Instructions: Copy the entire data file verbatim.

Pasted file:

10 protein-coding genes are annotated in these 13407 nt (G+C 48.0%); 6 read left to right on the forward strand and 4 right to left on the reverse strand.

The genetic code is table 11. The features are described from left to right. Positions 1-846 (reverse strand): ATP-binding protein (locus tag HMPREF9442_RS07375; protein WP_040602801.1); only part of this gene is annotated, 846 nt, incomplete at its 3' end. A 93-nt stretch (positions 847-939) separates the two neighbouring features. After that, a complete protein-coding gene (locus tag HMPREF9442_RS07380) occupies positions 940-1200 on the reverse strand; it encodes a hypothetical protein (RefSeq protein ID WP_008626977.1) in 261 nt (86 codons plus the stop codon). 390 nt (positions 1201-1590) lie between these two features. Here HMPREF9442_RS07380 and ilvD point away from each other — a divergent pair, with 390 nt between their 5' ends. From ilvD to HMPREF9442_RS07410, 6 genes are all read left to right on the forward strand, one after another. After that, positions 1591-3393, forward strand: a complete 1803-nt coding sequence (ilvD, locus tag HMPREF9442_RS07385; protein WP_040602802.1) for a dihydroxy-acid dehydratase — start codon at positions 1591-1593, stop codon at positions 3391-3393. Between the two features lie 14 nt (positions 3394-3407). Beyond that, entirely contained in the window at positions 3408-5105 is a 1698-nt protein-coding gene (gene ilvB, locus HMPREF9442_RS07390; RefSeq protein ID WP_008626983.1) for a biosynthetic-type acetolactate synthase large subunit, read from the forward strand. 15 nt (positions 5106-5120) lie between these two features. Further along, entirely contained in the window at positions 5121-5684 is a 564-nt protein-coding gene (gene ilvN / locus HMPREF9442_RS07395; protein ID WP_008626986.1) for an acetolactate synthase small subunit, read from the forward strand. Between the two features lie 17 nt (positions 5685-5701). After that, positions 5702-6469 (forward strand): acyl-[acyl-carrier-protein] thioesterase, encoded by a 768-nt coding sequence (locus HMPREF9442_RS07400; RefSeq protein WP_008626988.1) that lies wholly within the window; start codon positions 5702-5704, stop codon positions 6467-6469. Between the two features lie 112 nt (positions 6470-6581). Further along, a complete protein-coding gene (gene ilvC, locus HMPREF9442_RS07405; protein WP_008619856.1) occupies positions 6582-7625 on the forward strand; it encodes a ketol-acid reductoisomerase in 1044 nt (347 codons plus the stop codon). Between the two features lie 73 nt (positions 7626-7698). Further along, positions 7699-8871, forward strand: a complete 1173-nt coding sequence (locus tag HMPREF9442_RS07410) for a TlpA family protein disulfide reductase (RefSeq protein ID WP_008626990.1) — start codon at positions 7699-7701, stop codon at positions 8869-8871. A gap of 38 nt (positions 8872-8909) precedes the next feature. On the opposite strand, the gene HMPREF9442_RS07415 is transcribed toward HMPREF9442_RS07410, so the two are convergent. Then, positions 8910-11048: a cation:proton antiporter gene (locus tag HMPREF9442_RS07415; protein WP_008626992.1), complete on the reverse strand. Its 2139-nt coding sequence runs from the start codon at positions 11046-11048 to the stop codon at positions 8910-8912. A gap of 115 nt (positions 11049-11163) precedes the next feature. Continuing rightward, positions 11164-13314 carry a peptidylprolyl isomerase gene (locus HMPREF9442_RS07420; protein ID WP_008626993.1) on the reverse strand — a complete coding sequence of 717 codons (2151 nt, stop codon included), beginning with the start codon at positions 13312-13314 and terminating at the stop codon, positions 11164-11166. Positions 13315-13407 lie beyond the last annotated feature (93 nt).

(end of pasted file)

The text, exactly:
10 protein-coding genes are annotated in these 13407 nt (G+C 48.0%); 6 read left to right on the forward strand and 4 right to left on the reverse strand.

The genetic code is table 11. The features are described from left to right. Positions 1-846 (reverse strand): ATP-binding protein (locus tag HMPREF9442_RS07375; protein WP_040602801.1); only part of this gene is annotated, 846 nt, incomplete at its 3' end. A 93-nt stretch (positions 847-939) separates the two neighbouring features. After that, a complete protein-coding gene (locus tag HMPREF9442_RS07380) occupies positions 940-1200 on the reverse strand; it encodes a hypothetical protein (RefSeq protein ID WP_008626977.1) in 261 nt (86 codons plus the stop codon). 390 nt (positions 1201-1590) lie between these two features. Here HMPREF9442_RS07380 and ilvD point away from each other — a divergent pair, with 390 nt between their 5' ends. From ilvD to HMPREF9442_RS07410, 6 genes are all read left to right on the forward strand, one after another. After that, positions 1591-3393, forward strand: a complete 1803-nt coding sequence (ilvD, locus tag HMPREF9442_RS07385; protein WP_040602802.1) for a dihydroxy-acid dehydratase — start codon at positions 1591-1593, stop codon at positions 3391-3393. Between the two features lie 14 nt (positions 3394-3407). Beyond that, entirely contained in the window at positions 3408-5105 is a 1698-nt protein-coding gene (gene ilvB, locus HMPREF9442_RS07390; RefSeq protein ID WP_008626983.1) for a biosynthetic-type acetolactate synthase large subunit, read from the forward strand. 15 nt (positions 5106-5120) lie between these two features. Further along, entirely contained in the window at positions 5121-5684 is a 564-nt protein-coding gene (gene ilvN / locus HMPREF9442_RS07395; protein ID WP_008626986.1) for an acetolactate synthase small subunit, read from the forward strand. Between the two features lie 17 nt (positions 5685-5701). After that, positions 5702-6469 (forward strand): acyl-[acyl-carrier-protein] thioesterase, encoded by a 768-nt coding sequence (locus HMPREF9442_RS07400; RefSeq protein WP_008626988.1) that lies wholly within the window; start codon positions 5702-5704, stop codon positions 6467-6469. Between the two features lie 112 nt (positions 6470-6581). Further along, a complete protein-coding gene (gene ilvC, locus HMPREF9442_RS07405; protein WP_008619856.1) occupies positions 6582-7625 on the forward strand; it encodes a ketol-acid reductoisomerase in 1044 nt (347 codons plus the stop codon). Between the two features lie 73 nt (positions 7626-7698). Further along, positions 7699-8871, forward strand: a complete 1173-nt coding sequence (locus tag HMPREF9442_RS07410) for a TlpA family protein disulfide reductase (RefSeq protein ID WP_008626990.1) — start codon at positions 7699-7701, stop codon at positions 8869-8871. A gap of 38 nt (positions 8872-8909) precedes the next feature. On the opposite strand, the gene HMPREF9442_RS07415 is transcribed toward HMPREF9442_RS07410, so the two are convergent. Then, positions 8910-11048: a cation:proton antiporter gene (locus tag HMPREF9442_RS07415; protein WP_008626992.1), complete on the reverse strand. Its 2139-nt coding sequence runs from the start codon at positions 11046-11048 to the stop codon at positions 8910-8912. A gap of 115 nt (positions 11049-11163) precedes the next feature. Continuing rightward, positions 11164-13314 carry a peptidylprolyl isomerase gene (locus HMPREF9442_RS07420; protein ID WP_008626993.1) on the reverse strand — a complete coding sequence of 717 codons (2151 nt, stop codon included), beginning with the start codon at positions 13312-13314 and terminating at the stop codon, positions 11164-11166. Positions 13315-13407 lie beyond the last annotated feature (93 nt).